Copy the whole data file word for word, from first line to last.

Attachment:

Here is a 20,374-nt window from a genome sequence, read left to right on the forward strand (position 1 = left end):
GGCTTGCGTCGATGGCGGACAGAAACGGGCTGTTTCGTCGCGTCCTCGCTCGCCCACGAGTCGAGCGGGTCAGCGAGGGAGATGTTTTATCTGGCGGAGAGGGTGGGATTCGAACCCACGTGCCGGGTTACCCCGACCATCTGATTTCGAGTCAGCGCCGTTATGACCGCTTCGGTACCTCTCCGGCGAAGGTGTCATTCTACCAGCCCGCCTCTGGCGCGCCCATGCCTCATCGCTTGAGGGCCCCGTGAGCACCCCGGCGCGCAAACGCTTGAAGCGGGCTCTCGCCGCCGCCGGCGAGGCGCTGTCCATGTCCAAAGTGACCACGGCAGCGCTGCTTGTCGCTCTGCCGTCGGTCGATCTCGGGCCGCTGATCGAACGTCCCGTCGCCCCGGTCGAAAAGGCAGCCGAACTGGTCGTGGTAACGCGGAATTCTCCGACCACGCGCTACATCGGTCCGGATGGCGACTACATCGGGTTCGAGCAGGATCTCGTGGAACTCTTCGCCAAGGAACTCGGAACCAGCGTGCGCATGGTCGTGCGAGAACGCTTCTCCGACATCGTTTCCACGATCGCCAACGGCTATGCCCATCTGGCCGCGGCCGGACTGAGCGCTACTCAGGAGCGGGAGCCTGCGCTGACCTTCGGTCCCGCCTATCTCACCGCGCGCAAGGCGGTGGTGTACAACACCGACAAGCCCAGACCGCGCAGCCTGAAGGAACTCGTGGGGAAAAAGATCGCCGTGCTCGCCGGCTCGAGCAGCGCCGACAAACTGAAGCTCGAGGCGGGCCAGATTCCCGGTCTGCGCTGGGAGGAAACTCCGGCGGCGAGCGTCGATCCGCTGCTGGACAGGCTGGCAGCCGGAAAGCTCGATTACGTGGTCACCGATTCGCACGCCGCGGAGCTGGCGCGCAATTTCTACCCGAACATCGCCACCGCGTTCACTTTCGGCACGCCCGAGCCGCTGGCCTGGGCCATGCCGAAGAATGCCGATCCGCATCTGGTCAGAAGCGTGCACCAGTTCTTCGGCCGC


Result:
Here is a 20,374-nt window from a genome sequence, read left to right on the forward strand (position 1 = left end):
GGCTTGCGTCGATGGCGGACAGAAACGGGCTGTTTCGTCGCGTCCTCGCTCGCCCACGAGTCGAGCGGGTCAGCGAGGGAGATGTTTTATCTGGCGGAGAGGGTGGGATTCGAACCCACGTGCCGGGTTACCCCGACCATCTGATTTCGAGTCAGCGCCGTTATGACCGCTTCGGTACCTCTCCGGCGAAGGTGTCATTCTACCAGCCCGCCTCTGGCGCGCCCATGCCTCATCGCTTGAGGGCCCCGTGAGCACCCCGGCGCGCAAACGCTTGAAGCGGGCTCTCGCCGCCGCCGGCGAGGCGCTGTCCATGTCCAAAGTGACCACGGCAGCGCTGCTTGTCGCTCTGCCGTCGGTCGATCTCGGGCCGCTGATCGAACGTCCCGTCGCCCCGGTCGAAAAGGCAGCCGAACTGGTCGTGGTAACGCGGAATTCTCCGACCACGCGCTACATCGGTCCGGATGGCGACTACATCGGGTTCGAGCAGGATCTCGTGGAACTCTTCGCCAAGGAACTCGGAACCAGCGTGCGCATGGTCGTGCGAGAACGCTTCTCCGACATCGTTTCCACGATCGCCAACGGCTATGCCCATCTGGCCGCGGCCGGACTGAGCGCTACTCAGGAGCGGGAGCCTGCGCTGACCTTCGGTCCCGCCTATCTCACCGCGCGCAAGGCGGTGGTGTACAACACCGACAAGCCCAGACCGCGCAGCCTGAAGGAACTCGTGGGGAAAAAGATCGCCGTGCTCGCCGGCTCGAGCAGCGCCGACAAACTGAAGCTCGAGGCGGGCCAGATTCCCGGTCTGCGCTGGGAGGAAACTCCGGCGGCGAGCGTCGATCCGCTGCTGGACAGGCTGGCAGCCGGAAAGCTCGATTACGTGGTCACCGATTCGCACGCCGCGGAGCTGGCGCGCAATTTCTACCCGAACATCGCCACCGCGTTCACTTTCGGCACGCCCGAGCCGCTGGCCTGGGCCATGCCGAAGAATGCCGATCCGCATCTGGTCAGAAGCGTGCACCAGTTCTTCGGCCGC